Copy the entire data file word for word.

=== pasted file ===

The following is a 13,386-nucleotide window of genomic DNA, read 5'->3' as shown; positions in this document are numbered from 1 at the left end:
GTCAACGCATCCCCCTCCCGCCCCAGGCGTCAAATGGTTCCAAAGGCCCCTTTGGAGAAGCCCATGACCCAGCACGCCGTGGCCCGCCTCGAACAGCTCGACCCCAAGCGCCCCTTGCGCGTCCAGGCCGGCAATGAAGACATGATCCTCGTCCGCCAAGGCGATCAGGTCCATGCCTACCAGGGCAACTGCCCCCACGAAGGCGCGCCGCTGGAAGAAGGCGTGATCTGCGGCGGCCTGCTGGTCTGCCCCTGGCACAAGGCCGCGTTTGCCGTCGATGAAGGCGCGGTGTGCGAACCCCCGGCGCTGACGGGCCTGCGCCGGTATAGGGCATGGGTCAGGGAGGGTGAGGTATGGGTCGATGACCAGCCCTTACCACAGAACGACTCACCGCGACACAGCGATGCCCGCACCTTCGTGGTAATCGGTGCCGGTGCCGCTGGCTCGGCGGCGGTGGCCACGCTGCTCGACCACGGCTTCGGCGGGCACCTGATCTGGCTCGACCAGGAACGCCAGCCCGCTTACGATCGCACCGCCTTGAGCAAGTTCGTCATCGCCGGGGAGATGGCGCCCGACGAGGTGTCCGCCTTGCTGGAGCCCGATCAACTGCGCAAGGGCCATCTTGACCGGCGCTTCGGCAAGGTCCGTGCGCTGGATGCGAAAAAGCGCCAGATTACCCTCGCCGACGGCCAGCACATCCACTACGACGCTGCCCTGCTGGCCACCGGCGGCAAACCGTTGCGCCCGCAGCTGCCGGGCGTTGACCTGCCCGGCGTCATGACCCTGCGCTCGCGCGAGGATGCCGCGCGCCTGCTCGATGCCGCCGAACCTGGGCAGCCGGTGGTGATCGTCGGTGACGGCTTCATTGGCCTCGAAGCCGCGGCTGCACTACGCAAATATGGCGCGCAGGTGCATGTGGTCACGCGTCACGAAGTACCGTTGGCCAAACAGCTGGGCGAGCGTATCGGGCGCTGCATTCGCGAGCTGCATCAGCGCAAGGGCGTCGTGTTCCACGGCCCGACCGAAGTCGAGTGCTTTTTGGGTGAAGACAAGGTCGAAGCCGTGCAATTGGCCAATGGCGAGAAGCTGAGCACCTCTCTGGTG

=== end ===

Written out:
The following is a 13,386-nucleotide window of genomic DNA, read 5'->3' as shown; positions in this document are numbered from 1 at the left end:
GTCAACGCATCCCCCTCCCGCCCCAGGCGTCAAATGGTTCCAAAGGCCCCTTTGGAGAAGCCCATGACCCAGCACGCCGTGGCCCGCCTCGAACAGCTCGACCCCAAGCGCCCCTTGCGCGTCCAGGCCGGCAATGAAGACATGATCCTCGTCCGCCAAGGCGATCAGGTCCATGCCTACCAGGGCAACTGCCCCCACGAAGGCGCGCCGCTGGAAGAAGGCGTGATCTGCGGCGGCCTGCTGGTCTGCCCCTGGCACAAGGCCGCGTTTGCCGTCGATGAAGGCGCGGTGTGCGAACCCCCGGCGCTGACGGGCCTGCGCCGGTATAGGGCATGGGTCAGGGAGGGTGAGGTATGGGTCGATGACCAGCCCTTACCACAGAACGACTCACCGCGACACAGCGATGCCCGCACCTTCGTGGTAATCGGTGCCGGTGCCGCTGGCTCGGCGGCGGTGGCCACGCTGCTCGACCACGGCTTCGGCGGGCACCTGATCTGGCTCGACCAGGAACGCCAGCCCGCTTACGATCGCACCGCCTTGAGCAAGTTCGTCATCGCCGGGGAGATGGCGCCCGACGAGGTGTCCGCCTTGCTGGAGCCCGATCAACTGCGCAAGGGCCATCTTGACCGGCGCTTCGGCAAGGTCCGTGCGCTGGATGCGAAAAAGCGCCAGATTACCCTCGCCGACGGCCAGCACATCCACTACGACGCTGCCCTGCTGGCCACCGGCGGCAAACCGTTGCGCCCGCAGCTGCCGGGCGTTGACCTGCCCGGCGTCATGACCCTGCGCTCGCGCGAGGATGCCGCGCGCCTGCTCGATGCCGCCGAACCTGGGCAGCCGGTGGTGATCGTCGGTGACGGCTTCATTGGCCTCGAAGCCGCGGCTGCACTACGCAAATATGGCGCGCAGGTGCATGTGGTCACGCGTCACGAAGTACCGTTGGCCAAACAGCTGGGCGAGCGTATCGGGCGCTGCATTCGCGAGCTGCATCAGCGCAAGGGCGTCGTGTTCCACGGCCCGACCGAAGTCGAGTGCTTTTTGGGTGAAGACAAGGTCGAAGCCGTGCAATTGGCCAATGGCGAGAAGCTGAGCACCTCTCTGGTG